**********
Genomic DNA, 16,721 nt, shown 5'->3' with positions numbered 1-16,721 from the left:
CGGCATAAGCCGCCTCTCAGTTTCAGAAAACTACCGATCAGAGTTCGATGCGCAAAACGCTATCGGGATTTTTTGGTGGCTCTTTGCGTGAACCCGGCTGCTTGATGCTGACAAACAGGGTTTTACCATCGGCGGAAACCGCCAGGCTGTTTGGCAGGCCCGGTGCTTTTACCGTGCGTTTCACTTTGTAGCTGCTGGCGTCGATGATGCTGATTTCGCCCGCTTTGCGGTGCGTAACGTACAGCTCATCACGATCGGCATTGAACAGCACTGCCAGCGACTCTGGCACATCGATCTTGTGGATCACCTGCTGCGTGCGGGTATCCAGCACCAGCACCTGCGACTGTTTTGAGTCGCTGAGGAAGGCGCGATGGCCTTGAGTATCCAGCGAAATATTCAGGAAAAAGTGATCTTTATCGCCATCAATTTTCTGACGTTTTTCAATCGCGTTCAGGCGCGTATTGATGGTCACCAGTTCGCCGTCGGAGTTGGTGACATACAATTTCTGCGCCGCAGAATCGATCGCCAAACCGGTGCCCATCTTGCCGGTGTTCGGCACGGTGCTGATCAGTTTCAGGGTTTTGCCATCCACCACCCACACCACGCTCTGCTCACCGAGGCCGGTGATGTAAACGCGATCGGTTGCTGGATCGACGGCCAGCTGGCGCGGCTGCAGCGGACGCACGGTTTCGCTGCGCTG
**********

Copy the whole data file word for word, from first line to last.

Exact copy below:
Genomic DNA, 16,721 nt, shown 5'->3' with positions numbered 1-16,721 from the left:
CGGCATAAGCCGCCTCTCAGTTTCAGAAAACTACCGATCAGAGTTCGATGCGCAAAACGCTATCGGGATTTTTTGGTGGCTCTTTGCGTGAACCCGGCTGCTTGATGCTGACAAACAGGGTTTTACCATCGGCGGAAACCGCCAGGCTGTTTGGCAGGCCCGGTGCTTTTACCGTGCGTTTCACTTTGTAGCTGCTGGCGTCGATGATGCTGATTTCGCCCGCTTTGCGGTGCGTAACGTACAGCTCATCACGATCGGCATTGAACAGCACTGCCAGCGACTCTGGCACATCGATCTTGTGGATCACCTGCTGCGTGCGGGTATCCAGCACCAGCACCTGCGACTGTTTTGAGTCGCTGAGGAAGGCGCGATGGCCTTGAGTATCCAGCGAAATATTCAGGAAAAAGTGATCTTTATCGCCATCAATTTTCTGACGTTTTTCAATCGCGTTCAGGCGCGTATTGATGGTCACCAGTTCGCCGTCGGAGTTGGTGACATACAATTTCTGCGCCGCAGAATCGATCGCCAAACCGGTGCCCATCTTGCCGGTGTTCGGCACGGTGCTGATCAGTTTCAGGGTTTTGCCATCCACCACCCACACCACGCTCTGCTCACCGAGGCCGGTGATGTAAACGCGATCGGTTGCTGGATCGACGGCCAGCTGGCGCGGCTGCAGCGGACGCACGGTTTCGCTGCGCTG